Commodity firm Noble rejects accounting allegations
One of Asia's biggest commodity-trading firms, Noble, has said that it "completely rejects" allegations made by a research firm over its accounting practices.
A 17-page report by Iceberg Research posted online alleges that Noble "uses accounting loopholes".
The Singapore-listed shares of Noble fell by as much as 10% on Monday.
This caused the stock exchange to send the firm a formal query over the unusual price movement.
Noble said that "save for the report, the company is not aware of any other possible explanation of the trading".
"All material information to which Iceberg Research refers is in the public domain. There has been no material adverse change since the company last reported," Noble said in a statement to the Singapore stock exchange,
"The company reserves its rights against Iceberg Research."
Not much is known about Iceberg Research, which refused to reveal its location or employee size when contacted by the BBC.
Using a generic email account, it told the BBC "we may give more information on us later on but we would like people to focus on the strength of the arguments for the moment".
"We are experienced in analysing financials. We do not make bold or provocative statements. We think there is a need for 'short' research but it should be done in a solid way."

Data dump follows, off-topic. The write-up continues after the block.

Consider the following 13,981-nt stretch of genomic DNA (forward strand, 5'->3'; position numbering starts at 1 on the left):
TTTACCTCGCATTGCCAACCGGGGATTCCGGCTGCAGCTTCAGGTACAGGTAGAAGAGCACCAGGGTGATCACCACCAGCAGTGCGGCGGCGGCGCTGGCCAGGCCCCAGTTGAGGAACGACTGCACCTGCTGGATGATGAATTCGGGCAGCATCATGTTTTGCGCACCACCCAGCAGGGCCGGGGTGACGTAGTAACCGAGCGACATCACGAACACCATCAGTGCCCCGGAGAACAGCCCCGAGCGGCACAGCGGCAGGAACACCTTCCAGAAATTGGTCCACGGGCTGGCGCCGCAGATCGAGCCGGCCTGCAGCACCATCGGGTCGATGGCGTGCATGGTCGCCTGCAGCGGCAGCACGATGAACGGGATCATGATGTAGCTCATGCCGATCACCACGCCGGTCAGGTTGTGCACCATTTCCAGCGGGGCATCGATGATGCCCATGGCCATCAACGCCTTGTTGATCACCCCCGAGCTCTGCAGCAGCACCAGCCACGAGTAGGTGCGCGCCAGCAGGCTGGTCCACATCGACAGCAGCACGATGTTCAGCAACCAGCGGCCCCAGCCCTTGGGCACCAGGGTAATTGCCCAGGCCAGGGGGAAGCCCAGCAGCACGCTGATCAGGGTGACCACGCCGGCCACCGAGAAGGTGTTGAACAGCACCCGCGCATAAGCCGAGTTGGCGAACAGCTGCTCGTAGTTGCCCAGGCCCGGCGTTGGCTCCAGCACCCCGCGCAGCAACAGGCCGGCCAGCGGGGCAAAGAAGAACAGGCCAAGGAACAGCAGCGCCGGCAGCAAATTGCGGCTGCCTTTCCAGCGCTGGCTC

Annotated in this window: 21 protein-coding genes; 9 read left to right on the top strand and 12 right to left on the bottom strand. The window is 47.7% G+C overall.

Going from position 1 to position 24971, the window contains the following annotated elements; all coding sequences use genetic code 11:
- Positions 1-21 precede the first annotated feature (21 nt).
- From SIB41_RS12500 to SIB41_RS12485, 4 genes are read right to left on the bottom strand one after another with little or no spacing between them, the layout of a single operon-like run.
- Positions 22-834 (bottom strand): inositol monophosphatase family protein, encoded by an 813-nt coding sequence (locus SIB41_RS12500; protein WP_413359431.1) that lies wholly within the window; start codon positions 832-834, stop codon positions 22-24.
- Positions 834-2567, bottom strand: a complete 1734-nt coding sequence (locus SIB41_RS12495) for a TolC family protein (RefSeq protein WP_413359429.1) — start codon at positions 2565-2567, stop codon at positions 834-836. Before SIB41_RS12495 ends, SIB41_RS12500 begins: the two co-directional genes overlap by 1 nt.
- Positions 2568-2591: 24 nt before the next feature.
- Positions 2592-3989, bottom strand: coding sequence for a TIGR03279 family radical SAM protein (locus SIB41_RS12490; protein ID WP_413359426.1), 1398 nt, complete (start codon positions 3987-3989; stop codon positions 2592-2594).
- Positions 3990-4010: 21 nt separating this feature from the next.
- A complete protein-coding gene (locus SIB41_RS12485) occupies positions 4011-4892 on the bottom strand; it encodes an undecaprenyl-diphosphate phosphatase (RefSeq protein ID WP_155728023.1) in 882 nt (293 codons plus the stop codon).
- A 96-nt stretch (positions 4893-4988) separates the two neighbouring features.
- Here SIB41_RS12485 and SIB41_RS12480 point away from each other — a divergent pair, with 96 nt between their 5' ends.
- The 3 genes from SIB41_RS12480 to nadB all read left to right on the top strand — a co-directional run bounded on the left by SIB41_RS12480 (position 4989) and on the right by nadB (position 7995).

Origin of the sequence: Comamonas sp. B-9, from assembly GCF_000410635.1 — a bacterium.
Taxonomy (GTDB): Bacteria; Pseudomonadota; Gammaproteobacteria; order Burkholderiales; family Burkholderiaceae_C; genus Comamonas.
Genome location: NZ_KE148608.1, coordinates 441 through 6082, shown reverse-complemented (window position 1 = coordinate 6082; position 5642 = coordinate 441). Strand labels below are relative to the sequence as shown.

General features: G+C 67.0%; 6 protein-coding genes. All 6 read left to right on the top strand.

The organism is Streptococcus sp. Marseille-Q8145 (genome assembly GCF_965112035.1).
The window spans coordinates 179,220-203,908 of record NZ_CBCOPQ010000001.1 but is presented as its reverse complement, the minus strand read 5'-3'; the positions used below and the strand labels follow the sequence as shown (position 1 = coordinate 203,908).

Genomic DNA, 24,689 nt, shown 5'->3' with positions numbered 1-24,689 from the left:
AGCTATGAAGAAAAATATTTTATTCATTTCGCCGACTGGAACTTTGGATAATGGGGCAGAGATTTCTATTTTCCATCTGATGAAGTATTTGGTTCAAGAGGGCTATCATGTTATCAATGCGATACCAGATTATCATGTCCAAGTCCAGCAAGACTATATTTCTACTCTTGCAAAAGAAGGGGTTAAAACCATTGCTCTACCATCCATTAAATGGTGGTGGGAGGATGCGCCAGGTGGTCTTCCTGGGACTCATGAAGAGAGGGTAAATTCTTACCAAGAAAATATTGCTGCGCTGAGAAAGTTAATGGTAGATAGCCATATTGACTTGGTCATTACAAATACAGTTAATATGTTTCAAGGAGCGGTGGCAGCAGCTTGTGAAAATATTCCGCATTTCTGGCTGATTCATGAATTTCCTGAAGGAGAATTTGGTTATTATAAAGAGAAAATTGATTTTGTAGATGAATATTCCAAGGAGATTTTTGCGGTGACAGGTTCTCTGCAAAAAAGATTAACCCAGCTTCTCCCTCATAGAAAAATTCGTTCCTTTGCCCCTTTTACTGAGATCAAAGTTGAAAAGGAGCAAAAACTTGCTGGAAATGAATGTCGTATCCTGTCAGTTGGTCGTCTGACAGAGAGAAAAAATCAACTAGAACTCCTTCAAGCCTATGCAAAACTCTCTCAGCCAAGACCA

"We do not have any short position (directly or not). We have not sold this report. We have not sold any of the two next reports. To make it very clear, we do not make any money from this (at any level). If this changes, we will advise the market."
Iceberg Research says in its report that Noble's investment grade rating is "definitely not justified".
This is not the first time a major commodity company has been the subject of market speculation.
In 2012, Singapore agricultural commodities trader Olam International saw its shares lose more than a quarter of their value in a month after being targeted by US short seller Muddy Waters.
Muddy Waters founder Carson Block, who became famous for shorting Chinese companies, had called into question Olam's accounting methods.
The Singapore firm later took legal action against Mr Block but also undertook a major restructuring aimed at cutting its debt.
Nicholas Teo, an analyst at CMC Markets in Singapore, said the situation Noble faces was "uncannily similar" to what Olam faced a few years ago.
"The mystery surrounds who Iceberg's principals are, since they have preferred to remain anonymous."
Hong Kong-based Noble is scheduled to announce its annual results on 26 February. The firm generates more than 60% of its revenue from oil and coal trading.